Zinc supplements help your immune defense fight colds faster. This was seen in a Finnish meta-analysis where the majority of cold-ridden subjects who took supplements had recovered from their colds after five days, as opposed to those who did not take extra zinc. It is important to choose high-quality zinc supplements, which the body is able to absorb. Moreover, it is vital that the dose is sufficiently high during those days where the immune system actively fights the cold. High-dosed zinc supplementation is not encouraged for therapeutic use in other cases.
Iron is one of most important trace elements because of its role in the hemoglobin of the red blood cells that deliver oxygen to all cells and tissues in the body. Around two thirds of the body's total iron supply is found in the red blood cells and in muscle tissue. Around a third of our iron is stored in the liver, spleen, and bone marrow where the red blood cells are produced. A very small amount is used in vital enzymes in the brain, among other places. The organism has a limited ability to excrete iron through the intestinal system, the bile, the urine, and the skin. Moreover, iron is excreted through menstrual blood and breastmilk. An adult contains around 3-6 grams of iron. One litre of blood contains around 500 mg of iron. It is iron that gives blood its red colour, and the oxygenated blood in our arteries is lighter than the deoxygenated blood in our veins.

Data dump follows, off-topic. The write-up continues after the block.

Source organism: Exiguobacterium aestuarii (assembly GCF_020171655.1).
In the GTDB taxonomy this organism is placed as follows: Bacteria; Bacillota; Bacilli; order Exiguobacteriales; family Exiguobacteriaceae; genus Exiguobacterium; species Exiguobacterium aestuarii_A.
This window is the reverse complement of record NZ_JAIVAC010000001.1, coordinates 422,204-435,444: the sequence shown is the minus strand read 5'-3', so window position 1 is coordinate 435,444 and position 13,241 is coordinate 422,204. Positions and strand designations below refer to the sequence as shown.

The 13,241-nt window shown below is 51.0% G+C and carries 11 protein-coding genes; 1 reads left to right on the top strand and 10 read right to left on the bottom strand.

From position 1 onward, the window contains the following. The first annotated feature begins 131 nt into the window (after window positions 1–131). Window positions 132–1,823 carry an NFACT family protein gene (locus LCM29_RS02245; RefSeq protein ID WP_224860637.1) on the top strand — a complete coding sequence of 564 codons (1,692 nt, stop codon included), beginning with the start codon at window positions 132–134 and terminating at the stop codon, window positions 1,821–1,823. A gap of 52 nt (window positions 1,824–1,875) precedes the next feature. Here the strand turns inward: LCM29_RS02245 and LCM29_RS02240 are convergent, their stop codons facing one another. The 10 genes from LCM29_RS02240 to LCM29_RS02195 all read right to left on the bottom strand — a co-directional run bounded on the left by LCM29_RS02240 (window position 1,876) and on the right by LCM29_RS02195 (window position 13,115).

Nowadays, fruit, potatoes, and vegetables in general contain very little vitamin C, and the majority of people fail to eat the recommended amount of these foods, in the first place. Unhealthy diets and lack of vitamin C increase the risk of colds, influenza, and other infections, simply because the immune system consumes large amounts of vitamin C in connection with the first explosive attacks that prevent virus from causing an infection. Vitamin C also has an important role in battling infections and preventing them from dragging on and leading to complications such as bronchitis or pneumonia.
Psoriasis patients are generally interested in their diet and how it affects their disease. So far, there has not been much data so far to support a connection, but a new American study has mapped out the exact effects of regular diet habits and various supplements.
During the winter period, many of us have runny noses and some may end up in bed with a bout of flu. Now is the time to prime your immune system by getting all those vitamins and minerals that your diet is not always able to provide you. That way you can ward off germs and avoid unnecessary sick days. But what effect does vitamin C, vitamin D, selenium, and zinc have on the immune system’s different “troops”, and how much do we need?
It is hardly a coincidence that so many of us contract virus infections in the course of the winter. It is because we lack vitamin D, which we are unable to synthesize when the sun sits too low in the sky. Danish scientists have discovered how vitamin D activates the immune system, and a comprehensive meta-analysis shows how vitamin D supplements can prevent colds, flus, and related complications.
Zinc strengthens the immune defense and controls inflammatory conditions such as eczema. According to a Finnish meta-analysis, high-dosed zinc supplements can help the immune defense fight a regular cold much faster. It turns out that there are widespread zinc deficiencies. First of all, sugar, birth control pills, inorganic iron supplements, and normal ageing processes impair the body’s zinc uptake. Secondly, it may be difficult to get enough zinc if you are on a vegetarian or vegan diet. Not only does a zinc deficiency have a negative effect on your immune defense and skin health, it also upsets the countless enzymatic processes in which zinc is involved.